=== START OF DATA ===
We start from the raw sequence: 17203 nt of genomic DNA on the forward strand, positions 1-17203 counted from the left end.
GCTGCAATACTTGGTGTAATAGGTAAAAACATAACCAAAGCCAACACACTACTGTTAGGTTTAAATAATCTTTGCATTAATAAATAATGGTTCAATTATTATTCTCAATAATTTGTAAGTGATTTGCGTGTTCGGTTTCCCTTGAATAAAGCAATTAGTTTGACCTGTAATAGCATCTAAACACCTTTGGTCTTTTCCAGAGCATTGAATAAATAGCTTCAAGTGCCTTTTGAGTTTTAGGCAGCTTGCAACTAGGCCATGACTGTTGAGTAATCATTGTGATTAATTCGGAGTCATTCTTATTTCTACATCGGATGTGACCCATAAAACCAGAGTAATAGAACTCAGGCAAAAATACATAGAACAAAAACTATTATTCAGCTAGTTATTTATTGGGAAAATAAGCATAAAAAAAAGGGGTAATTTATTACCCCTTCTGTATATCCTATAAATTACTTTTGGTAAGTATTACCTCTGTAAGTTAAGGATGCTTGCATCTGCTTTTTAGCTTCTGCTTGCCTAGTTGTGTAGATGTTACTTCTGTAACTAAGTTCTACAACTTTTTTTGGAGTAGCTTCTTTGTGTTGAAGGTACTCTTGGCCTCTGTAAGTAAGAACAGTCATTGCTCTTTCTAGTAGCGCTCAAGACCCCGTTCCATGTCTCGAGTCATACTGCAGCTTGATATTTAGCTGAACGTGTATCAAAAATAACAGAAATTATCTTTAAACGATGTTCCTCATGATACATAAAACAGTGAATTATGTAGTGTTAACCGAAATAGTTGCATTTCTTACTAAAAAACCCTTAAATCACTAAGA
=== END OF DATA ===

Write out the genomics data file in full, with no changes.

We start from the raw sequence: 17203 nt of genomic DNA on the forward strand, positions 1-17203 counted from the left end.
GCTGCAATACTTGGTGTAATAGGTAAAAACATAACCAAAGCCAACACACTACTGTTAGGTTTAAATAATCTTTGCATTAATAAATAATGGTTCAATTATTATTCTCAATAATTTGTAAGTGATTTGCGTGTTCGGTTTCCCTTGAATAAAGCAATTAGTTTGACCTGTAATAGCATCTAAACACCTTTGGTCTTTTCCAGAGCATTGAATAAATAGCTTCAAGTGCCTTTTGAGTTTTAGGCAGCTTGCAACTAGGCCATGACTGTTGAGTAATCATTGTGATTAATTCGGAGTCATTCTTATTTCTACATCGGATGTGACCCATAAAACCAGAGTAATAGAACTCAGGCAAAAATACATAGAACAAAAACTATTATTCAGCTAGTTATTTATTGGGAAAATAAGCATAAAAAAAAGGGGTAATTTATTACCCCTTCTGTATATCCTATAAATTACTTTTGGTAAGTATTACCTCTGTAAGTTAAGGATGCTTGCATCTGCTTTTTAGCTTCTGCTTGCCTAGTTGTGTAGATGTTACTTCTGTAACTAAGTTCTACAACTTTTTTTGGAGTAGCTTCTTTGTGTTGAAGGTACTCTTGGCCTCTGTAAGTAAGAACAGTCATTGCTCTTTCTAGTAGCGCTCAAGACCCCGTTCCATGTCTCGAGTCATACTGCAGCTTGATATTTAGCTGAACGTGTATCAAAAATAACAGAAATTATCTTTAAACGATGTTCCTCATGATACATAAAACAGTGAATTATGTAGTGTTAACCGAAATAGTTGCATTTCTTACTAAAAAACCCTTAAATCACTAAGA